A Direction in Critique


Critique, critique, we’ve all too much of critique. All is critique, from the highest to the lowest of the chattering classes, immersed in the comforts of their academic cradles, ensconced in their media settings like jewels upon the papal crown of the cathedral, or set lowly, a kind of prole feed, in their coddswallop twitter-quipping, substituting volume for quantity, in the hopes of someday ascending to the titanic Atlantic flows of erudtion. All we’ve left to us is critique, an echo of an echo of an echo of an echo of a kernel of a smidgeon of content, of form, of matter, of substance, of glorious, glorious reality glinting through it all, to be snuffed out and smothered before the might of our critical apparatus. Let there be no criticism in these pages, but that it might be a magnifier of the worthy!

A Moral Physician’s Diagnosis

In the diagnosis of a corruption, or a consumption of the soul of a nation, or rather, of an empire, one must be circumspect. However, as this is merely the column of an editor, rather than the voluminous work of an academic struggling to make his name by critique among other similarly nameless academics, whose works mold away in the university archives, I shall endeavor not to dwell long in the despised mode.

Matthew Arnold once wrote this, now comically mistaken, definition of the critical effort: “the endeavor, in all branches of knowledge, theology, philosophy, history, art, science, to see the object as in itself it really is.” Oh that Arnold’s idealism might in fact be the way that world worked! We might all be better off. But we are not better off, and thus may conclude that Arnold’s finery is that of a fooled King, set to the sword by those exploitative suitors of his usurping daughters. Arnold, our Lear, your daughters of Criticism set you to the sword, and your lovely of Truth is set to death alongside you! Anyone who has sat their introduction to literary criticism course knows that the business of critics is nonsense, chattering, or if one is more charitable, novelty. For it is novelty that makes ones name among the chattering classes, novelty that confers status, novelty and fealty to the baser instincts, and, when necessary, to the worldly powers.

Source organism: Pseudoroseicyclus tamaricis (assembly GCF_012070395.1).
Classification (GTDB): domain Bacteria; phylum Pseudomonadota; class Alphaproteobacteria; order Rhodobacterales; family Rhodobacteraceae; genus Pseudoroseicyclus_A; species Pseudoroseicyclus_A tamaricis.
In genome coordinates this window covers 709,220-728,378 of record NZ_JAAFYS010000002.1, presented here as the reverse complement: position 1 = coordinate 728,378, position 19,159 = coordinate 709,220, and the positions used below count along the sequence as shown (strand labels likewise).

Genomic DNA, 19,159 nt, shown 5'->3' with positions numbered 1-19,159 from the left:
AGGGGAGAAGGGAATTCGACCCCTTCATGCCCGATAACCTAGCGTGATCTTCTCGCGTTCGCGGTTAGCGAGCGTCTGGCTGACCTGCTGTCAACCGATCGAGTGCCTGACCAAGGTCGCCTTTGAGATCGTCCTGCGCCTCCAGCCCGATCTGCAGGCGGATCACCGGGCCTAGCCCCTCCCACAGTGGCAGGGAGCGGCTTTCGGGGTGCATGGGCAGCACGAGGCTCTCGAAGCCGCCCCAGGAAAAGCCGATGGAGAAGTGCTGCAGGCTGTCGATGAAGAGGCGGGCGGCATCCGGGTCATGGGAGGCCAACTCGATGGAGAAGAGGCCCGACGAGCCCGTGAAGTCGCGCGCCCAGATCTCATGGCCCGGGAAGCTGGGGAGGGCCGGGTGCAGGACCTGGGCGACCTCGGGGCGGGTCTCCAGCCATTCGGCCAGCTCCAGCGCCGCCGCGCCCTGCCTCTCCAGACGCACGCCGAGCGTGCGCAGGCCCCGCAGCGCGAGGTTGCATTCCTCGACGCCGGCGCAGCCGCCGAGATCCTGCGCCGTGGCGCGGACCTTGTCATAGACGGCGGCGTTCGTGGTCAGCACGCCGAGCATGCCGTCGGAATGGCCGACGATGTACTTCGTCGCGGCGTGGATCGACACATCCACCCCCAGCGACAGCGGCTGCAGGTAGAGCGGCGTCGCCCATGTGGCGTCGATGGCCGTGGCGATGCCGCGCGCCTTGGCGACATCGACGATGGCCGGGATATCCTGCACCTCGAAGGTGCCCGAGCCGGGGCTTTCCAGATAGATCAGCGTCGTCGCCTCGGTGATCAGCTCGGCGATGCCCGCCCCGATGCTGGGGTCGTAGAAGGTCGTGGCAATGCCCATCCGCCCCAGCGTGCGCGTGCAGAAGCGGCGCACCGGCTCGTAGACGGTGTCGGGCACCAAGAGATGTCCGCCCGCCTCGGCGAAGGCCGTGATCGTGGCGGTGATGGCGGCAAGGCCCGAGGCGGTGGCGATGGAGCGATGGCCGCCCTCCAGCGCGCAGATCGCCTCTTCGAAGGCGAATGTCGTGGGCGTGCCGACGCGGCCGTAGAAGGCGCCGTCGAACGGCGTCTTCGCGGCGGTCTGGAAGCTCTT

Now, we shan’t be too hard on Arnold, for he recognized where his powers lay, and dedicated himself to their perfection, or as close as he could get. However, Arnold’s idealism, rather his self justification, his attempt to recast the critical task as a creative task, as “an intellectual situation of which the creative power can profitably avail itself,” is the one which sets the dominoes to fall, for in doing so it sets up the those engaged in the critical effort to fall into the vices of those in the creative effort, and in doing so fail to check those vices of those in the creative effort. I shall explain.

Novelty is the vice of the creative, it is novelty, a new expression of spirit, which drives him, and drives him, when he falls degenerate, to lie. Novelty wreaks havoc upon him until he creates something new, gives up the task, or dies. For why create that which shall only be eclipsed? Why bother? Art is, for better or worse, a winner take all pursuit. Anything between acclaim and oblivion is not the domain of art, but of craft, and perhaps craft is preferable for most, for it gives man a certain robustness and dignity. Nevertheless, we don’t give a damn about craft, so let us return to art. The quest for novelty drives the artist to distort, to invert, to lie, and this lie is that which must be found out, checked, expunged, and those guilty, removed. Who’s job is this? The artist? Yes, the artist has the responsibility to always seek the Absolute in his work, but what happens when he fails? Well, then, it is quite clear that someone should criticize his work and expose his failures. Might this be a job for that despised class known as the critics? Well, it would certainly seem so, now wouldn’t it?

So what happens when the critics believe themselves to be creatives? Well they exchange stolidness, reliability, and good sense for novelty. Rather than glory in old truths, they glory in new lies, and this, this is the failure. The critic glories in novelty, praises novelty over truth, progression even of regression, entropy rather than crystallization. Pretending at being an artist, he leaves the artist unchecked, and all goes mad, madness into oblivion. So now we are in the mad situation of artists extolling the tried and true as their critics seek novelty, which is how you got this magazine dear reader, for it’s editors are disgruntled artists, wondering at the inversion of order, not dissimilar from the disenchanted man wishing his wife would be womanly, or the overwrought woman wishing her husband would be a man.

A Call for Critics

Anyway, I said I did not wish to linger in the critical mode, and so I shall not. This entire column has been a thinly veiled call for actual critics to come in and check the madness. We accept critical submissions as well as creative ones, so do submit dear reader, if you’ve the stuff for it.

Editor in Chief,
Akshay C. Gollapalli

Published by Akshay C Gollapalli

Akshay C. Gollapalli is the Chief Editor at Concentric Literary Magazines. He also blogs at War of Art, and writes poetry about War-Mages, Knights, Sages and the Divine.

Leave a comment

Leave a Reply

%d bloggers like this: